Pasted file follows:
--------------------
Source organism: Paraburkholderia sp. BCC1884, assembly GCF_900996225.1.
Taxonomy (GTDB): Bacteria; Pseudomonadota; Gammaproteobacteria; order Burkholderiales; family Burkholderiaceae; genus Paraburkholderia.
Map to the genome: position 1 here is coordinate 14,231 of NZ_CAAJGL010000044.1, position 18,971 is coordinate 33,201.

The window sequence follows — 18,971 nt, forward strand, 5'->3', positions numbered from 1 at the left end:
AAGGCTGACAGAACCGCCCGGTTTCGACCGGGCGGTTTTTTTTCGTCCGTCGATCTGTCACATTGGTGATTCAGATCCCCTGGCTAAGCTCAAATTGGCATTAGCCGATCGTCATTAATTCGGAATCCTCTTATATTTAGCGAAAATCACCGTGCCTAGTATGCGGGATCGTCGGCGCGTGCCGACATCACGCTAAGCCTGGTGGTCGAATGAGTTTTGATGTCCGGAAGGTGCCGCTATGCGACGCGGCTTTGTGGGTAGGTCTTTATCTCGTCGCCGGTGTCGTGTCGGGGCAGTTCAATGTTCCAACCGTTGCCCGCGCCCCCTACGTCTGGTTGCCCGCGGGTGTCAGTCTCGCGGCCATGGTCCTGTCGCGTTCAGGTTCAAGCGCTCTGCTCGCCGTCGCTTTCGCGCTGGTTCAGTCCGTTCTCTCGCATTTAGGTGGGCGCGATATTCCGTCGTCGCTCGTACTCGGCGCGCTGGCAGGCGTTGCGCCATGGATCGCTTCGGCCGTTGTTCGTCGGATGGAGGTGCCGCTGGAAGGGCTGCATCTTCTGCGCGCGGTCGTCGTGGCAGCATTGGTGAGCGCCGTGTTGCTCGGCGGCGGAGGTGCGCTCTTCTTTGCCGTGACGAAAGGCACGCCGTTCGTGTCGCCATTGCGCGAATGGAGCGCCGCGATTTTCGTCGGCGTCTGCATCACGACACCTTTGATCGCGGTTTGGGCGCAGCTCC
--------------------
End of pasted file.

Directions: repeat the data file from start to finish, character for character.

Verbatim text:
Source organism: Paraburkholderia sp. BCC1884, assembly GCF_900996225.1.
Taxonomy (GTDB): Bacteria; Pseudomonadota; Gammaproteobacteria; order Burkholderiales; family Burkholderiaceae; genus Paraburkholderia.
Map to the genome: position 1 here is coordinate 14,231 of NZ_CAAJGL010000044.1, position 18,971 is coordinate 33,201.

The window sequence follows — 18,971 nt, forward strand, 5'->3', positions numbered from 1 at the left end:
AAGGCTGACAGAACCGCCCGGTTTCGACCGGGCGGTTTTTTTTCGTCCGTCGATCTGTCACATTGGTGATTCAGATCCCCTGGCTAAGCTCAAATTGGCATTAGCCGATCGTCATTAATTCGGAATCCTCTTATATTTAGCGAAAATCACCGTGCCTAGTATGCGGGATCGTCGGCGCGTGCCGACATCACGCTAAGCCTGGTGGTCGAATGAGTTTTGATGTCCGGAAGGTGCCGCTATGCGACGCGGCTTTGTGGGTAGGTCTTTATCTCGTCGCCGGTGTCGTGTCGGGGCAGTTCAATGTTCCAACCGTTGCCCGCGCCCCCTACGTCTGGTTGCCCGCGGGTGTCAGTCTCGCGGCCATGGTCCTGTCGCGTTCAGGTTCAAGCGCTCTGCTCGCCGTCGCTTTCGCGCTGGTTCAGTCCGTTCTCTCGCATTTAGGTGGGCGCGATATTCCGTCGTCGCTCGTACTCGGCGCGCTGGCAGGCGTTGCGCCATGGATCGCTTCGGCCGTTGTTCGTCGGATGGAGGTGCCGCTGGAAGGGCTGCATCTTCTGCGCGCGGTCGTCGTGGCAGCATTGGTGAGCGCCGTGTTGCTCGGCGGCGGAGGTGCGCTCTTCTTTGCCGTGACGAAAGGCACGCCGTTCGTGTCGCCATTGCGCGAATGGAGCGCCGCGATTTTCGTCGGCGTCTGCATCACGACACCTTTGATCGCGGTTTGGGCGCAGCTCC